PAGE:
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Identification of Multiple Loci Associated with Social Parasitism in Honeybees
Uppsala University, Disciplinary Domain of Medicine and Pharmacy, Faculty of Medicine, Department of Medical Biochemistry and Microbiology. Uppsala University, Science for Life Laboratory, SciLifeLab.
Univ Pretoria, Dept Zool & Entomol, Pretoria, South Africa..
Agr Res Council, Plant Protect Res Inst, Stellenbosch, South Africa..
Uppsala University, Disciplinary Domain of Medicine and Pharmacy, Faculty of Medicine, Department of Medical Biochemistry and Microbiology. Uppsala University, Science for Life Laboratory, SciLifeLab.
2016 (English)In: PLoS Genetics, ISSN 1553-7390, E-ISSN 1553-7404, Vol. 12, no 6, e1006097Article in journal (Refereed) PublishedText
Abstract [en]

In colonies of the honeybee Apis mellifera, the queen is usually the only reproductive female, which produces new females (queens and workers) by laying fertilized eggs. However, in one subspecies of A. mellifera, known as the Cape bee (A. m. capensis), worker bees reproduce asexually by thelytoky, an abnormal form of meiosis where two daughter nucleii fuse to form single diploid eggs, which develop into females without being fertilized. The Cape bee also exhibits a suite of phenotypes that facilitate social parasitism whereby workers lay such eggs in foreign colonies so their offspring can exploit their resources. The genetic basis of this switch to social parasitism in the Cape bee is unknown. To address this, we compared genome variation in a sample of Cape bees with other African populations. We find genetic divergence between these populations to be very low on average but identify several regions of the genome with extreme differentiation. The regions are strongly enriched for signals of selection in Cape bees, indicating that increased levels of positive selection have produced the unique set of derived phenotypic traits in this subspecies. Genetic variation within these regions allows unambiguous genetic identification of Cape bees and likely underlies the genetic basis of social parasitism. The candidate loci include genes involved in ecdysteroid signaling and juvenile hormone and dopamine biosynthesis, which may regulate worker ovary activation and others whose products localize at the centrosome and are implicated in chromosomal segregation during meiosis. Functional analysis of these loci will yield insights into the processes of reproduction and chemical signaling in both parasitic and non-parasitic populations and advance understanding of the process of normal and atypical meiosis.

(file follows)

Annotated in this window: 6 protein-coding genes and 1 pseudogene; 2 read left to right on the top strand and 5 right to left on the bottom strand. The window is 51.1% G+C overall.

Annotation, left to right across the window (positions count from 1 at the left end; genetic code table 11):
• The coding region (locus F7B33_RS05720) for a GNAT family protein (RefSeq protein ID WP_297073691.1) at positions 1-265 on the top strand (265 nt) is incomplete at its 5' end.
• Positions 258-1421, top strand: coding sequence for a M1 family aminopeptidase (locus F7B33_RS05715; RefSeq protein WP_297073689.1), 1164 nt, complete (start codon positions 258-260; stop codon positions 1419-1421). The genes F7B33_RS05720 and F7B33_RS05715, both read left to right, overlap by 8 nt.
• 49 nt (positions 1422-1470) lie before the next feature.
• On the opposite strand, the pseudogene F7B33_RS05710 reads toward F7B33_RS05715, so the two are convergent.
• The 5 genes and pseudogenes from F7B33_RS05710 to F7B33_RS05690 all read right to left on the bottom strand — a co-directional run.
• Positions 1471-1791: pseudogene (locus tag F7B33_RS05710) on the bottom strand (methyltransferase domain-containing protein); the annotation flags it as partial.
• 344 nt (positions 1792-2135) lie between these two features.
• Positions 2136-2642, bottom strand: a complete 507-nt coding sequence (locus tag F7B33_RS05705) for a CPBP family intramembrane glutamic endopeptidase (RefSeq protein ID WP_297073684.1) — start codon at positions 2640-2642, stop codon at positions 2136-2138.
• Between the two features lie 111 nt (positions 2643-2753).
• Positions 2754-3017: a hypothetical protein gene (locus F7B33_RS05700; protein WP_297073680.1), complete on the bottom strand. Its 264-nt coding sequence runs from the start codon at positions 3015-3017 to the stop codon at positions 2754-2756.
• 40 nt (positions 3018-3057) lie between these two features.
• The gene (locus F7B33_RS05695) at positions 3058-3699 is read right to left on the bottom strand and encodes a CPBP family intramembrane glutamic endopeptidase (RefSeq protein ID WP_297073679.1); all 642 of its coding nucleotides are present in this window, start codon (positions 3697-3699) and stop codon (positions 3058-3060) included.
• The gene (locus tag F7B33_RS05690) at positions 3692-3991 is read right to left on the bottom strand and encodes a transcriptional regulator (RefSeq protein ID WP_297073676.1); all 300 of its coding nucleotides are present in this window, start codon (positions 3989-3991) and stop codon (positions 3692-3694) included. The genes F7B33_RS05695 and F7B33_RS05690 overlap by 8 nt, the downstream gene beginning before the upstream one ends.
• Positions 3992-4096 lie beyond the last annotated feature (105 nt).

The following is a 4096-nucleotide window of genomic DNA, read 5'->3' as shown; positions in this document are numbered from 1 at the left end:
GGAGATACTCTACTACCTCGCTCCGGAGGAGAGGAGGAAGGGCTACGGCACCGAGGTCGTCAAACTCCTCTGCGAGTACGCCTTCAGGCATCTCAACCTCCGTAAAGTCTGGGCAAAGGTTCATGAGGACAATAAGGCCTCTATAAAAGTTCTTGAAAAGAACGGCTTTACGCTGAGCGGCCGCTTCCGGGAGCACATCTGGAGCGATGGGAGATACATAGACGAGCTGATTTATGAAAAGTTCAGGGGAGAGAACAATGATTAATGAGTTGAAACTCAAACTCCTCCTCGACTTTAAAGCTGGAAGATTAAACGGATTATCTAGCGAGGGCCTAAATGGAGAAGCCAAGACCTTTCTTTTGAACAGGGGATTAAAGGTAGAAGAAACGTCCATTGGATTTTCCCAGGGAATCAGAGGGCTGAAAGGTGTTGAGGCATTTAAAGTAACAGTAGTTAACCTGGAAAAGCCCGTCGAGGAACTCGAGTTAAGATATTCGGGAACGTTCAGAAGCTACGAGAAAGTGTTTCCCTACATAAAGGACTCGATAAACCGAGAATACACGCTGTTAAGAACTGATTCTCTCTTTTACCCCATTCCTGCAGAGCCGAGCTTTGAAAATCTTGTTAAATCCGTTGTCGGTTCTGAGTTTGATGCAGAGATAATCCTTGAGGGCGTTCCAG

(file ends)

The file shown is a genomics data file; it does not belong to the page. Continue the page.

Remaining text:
Place, publisher, year, edition, pages
2016. Vol. 12, no 6, e1006097
National Category
Biological Sciences
Identifiers
URN: urn:nbn:se:uu:diva-301052DOI: 10.1371/journal.pgen.1006097ISI: 000379347100017PubMedID: 27280405OAI: oai:DiVA.org:uu-301052DiVA: diva2:953250
Funder
Swedish Research Council, 2014-5096Swedish Research Council Formas, 2013-722
Available from: 2016-08-17 Created: 2016-08-17 Last updated: 2016-08-17Bibliographically approved

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Wallberg, AndreasWebster, Matthew T.
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